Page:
The grubbiness of the spacecraft interiors does not fit with them being brand new and assembled in clean rooms.

The lunar craters in some shots look like they are from a 1950s movie .

7
The Hoax Theory / Re: Alien Structures on Moon
« Last post by Dalhousie on November 13, 2018, 05:32:46 PM »
Besides,  what motivation would NASA have to keep this secret? Imagine how much NASA's budget would balloon if they could report ET on the moon. Trying to keep it secret would be really shooting themselves in the foot.

I wanted to elaborate on this a bit.  Not only does it not make sense that NASA would keep this a secret, they have actually DEMONSTRATED to behave contrary to what this claim would suggest.  Following the Apollo 11, 12 and 14 missions, astronauts were placed into quarantine for a period of time.  While the fear might have been minimal, there was a real fear of what alien bacteria/microbes, etc. the astronauts might have brought back from the moon.  While this isn't as romantic as little green mean, the possible ramifications and the type of mass fear this could potentially result in would be similar.  NASA made no attempts to keep this a secret.  The astronauts did interviews from within these quarantine units.  It was common knowledge that they were there, and why they were there.  So, not only is there absolutely no reason to believe what the OP says based on the total lack of any supporting evidence, The ACTUAL demonstrated behavior by NASA is entirely inconsistent with what is suggested by the claim as well.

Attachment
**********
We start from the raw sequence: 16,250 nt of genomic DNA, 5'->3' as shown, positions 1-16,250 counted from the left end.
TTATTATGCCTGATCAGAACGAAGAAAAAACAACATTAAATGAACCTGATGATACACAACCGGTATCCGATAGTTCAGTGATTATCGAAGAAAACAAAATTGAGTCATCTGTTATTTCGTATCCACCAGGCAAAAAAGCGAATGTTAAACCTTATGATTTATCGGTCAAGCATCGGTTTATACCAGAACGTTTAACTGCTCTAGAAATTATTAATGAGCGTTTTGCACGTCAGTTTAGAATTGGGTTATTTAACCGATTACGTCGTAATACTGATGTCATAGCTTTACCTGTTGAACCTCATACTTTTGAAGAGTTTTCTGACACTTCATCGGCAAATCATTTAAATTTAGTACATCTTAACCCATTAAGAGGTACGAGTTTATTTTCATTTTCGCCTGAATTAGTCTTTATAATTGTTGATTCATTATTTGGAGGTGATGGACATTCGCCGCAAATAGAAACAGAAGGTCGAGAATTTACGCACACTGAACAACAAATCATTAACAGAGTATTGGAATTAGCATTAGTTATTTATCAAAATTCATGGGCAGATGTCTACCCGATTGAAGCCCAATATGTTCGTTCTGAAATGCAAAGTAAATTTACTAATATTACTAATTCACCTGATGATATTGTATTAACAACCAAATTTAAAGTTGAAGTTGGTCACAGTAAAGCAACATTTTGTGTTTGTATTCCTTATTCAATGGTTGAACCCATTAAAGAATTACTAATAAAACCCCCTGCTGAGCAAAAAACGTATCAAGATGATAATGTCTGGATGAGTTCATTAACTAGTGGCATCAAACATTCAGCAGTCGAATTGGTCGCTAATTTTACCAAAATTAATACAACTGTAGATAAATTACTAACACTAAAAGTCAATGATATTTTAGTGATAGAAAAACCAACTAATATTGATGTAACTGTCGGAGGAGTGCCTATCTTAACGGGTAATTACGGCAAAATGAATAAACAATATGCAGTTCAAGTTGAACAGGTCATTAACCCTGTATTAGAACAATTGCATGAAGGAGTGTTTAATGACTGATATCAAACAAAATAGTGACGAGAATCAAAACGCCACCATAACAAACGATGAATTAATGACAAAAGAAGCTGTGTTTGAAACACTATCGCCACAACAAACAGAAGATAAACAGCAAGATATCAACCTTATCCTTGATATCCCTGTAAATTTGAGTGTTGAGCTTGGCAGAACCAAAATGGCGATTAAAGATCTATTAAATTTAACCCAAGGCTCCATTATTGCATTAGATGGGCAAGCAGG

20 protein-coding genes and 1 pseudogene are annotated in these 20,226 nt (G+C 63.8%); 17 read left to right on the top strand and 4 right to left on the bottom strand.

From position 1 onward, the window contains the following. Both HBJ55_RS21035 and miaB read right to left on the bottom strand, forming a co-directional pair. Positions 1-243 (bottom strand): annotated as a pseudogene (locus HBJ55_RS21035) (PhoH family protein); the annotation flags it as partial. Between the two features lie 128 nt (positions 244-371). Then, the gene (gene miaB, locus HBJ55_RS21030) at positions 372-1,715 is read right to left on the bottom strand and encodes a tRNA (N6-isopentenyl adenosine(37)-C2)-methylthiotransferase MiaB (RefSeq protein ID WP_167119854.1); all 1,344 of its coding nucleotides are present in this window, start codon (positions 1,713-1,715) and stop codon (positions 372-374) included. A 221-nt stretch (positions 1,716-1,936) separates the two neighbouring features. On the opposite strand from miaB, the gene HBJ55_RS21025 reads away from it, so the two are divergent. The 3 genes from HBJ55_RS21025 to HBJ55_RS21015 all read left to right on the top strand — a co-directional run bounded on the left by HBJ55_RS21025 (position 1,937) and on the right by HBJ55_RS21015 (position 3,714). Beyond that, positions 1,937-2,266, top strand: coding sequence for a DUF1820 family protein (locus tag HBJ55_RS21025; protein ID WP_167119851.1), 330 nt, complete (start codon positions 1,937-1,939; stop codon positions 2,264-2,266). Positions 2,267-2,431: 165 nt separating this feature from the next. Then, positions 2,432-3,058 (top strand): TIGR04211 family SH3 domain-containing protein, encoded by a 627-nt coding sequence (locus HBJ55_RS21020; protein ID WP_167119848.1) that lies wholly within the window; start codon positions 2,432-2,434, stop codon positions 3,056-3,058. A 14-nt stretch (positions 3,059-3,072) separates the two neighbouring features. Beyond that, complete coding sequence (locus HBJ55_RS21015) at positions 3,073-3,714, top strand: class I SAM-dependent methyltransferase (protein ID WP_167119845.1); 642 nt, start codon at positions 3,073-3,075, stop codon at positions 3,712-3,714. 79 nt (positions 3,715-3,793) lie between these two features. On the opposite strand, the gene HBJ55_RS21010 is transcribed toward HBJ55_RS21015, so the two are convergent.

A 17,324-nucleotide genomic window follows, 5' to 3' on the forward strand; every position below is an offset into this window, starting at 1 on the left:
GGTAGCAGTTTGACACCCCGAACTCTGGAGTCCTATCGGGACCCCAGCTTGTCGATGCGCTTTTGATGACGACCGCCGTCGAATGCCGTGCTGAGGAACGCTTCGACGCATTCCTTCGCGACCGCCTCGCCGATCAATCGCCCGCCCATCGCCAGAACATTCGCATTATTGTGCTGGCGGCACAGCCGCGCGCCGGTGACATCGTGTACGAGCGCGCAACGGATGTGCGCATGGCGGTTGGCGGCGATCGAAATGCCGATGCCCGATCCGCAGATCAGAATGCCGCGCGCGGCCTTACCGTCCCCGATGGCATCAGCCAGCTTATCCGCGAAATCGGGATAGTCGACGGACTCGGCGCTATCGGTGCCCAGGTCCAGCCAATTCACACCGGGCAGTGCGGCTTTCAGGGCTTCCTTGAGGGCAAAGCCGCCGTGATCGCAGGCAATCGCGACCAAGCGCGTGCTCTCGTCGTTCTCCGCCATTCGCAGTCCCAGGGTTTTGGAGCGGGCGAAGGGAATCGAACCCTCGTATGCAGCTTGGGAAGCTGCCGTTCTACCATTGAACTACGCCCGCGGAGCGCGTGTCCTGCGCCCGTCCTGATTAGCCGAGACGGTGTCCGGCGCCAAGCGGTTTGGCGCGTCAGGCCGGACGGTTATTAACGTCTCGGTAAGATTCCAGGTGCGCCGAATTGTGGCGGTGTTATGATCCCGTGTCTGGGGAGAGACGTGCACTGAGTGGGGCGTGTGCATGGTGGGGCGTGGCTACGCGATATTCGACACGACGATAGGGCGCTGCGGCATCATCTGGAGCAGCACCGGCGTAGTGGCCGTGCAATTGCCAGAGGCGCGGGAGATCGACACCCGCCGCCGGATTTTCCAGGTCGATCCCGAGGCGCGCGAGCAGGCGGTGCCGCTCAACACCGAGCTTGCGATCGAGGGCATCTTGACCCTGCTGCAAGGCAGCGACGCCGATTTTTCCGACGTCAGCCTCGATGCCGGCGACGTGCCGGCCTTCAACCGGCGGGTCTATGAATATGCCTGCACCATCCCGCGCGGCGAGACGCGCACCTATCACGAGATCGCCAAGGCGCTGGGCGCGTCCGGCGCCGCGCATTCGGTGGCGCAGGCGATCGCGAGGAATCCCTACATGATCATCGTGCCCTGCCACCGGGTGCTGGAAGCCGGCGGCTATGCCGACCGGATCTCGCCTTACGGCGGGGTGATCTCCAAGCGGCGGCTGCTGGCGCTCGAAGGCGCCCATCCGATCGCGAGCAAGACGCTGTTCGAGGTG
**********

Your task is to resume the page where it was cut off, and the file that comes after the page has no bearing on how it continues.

As does the response to the Viking experiments and meteorite ALH84001
8
The Reality of Apollo / Re: Exclusive look at Apollo 14 NASA photos
« Last post by apollo16uvc on November 13, 2018, 04:18:51 PM »
I can recommend the Microsoft ICE 2.0 stitching software. it was able to seamlessly automatically stitch 20-some Apollo Metric Mapping Camera pictures. It also automatically corrects for viewing angle, and path of the photographer. It tries best to even out the lighting differences between AMPC frames.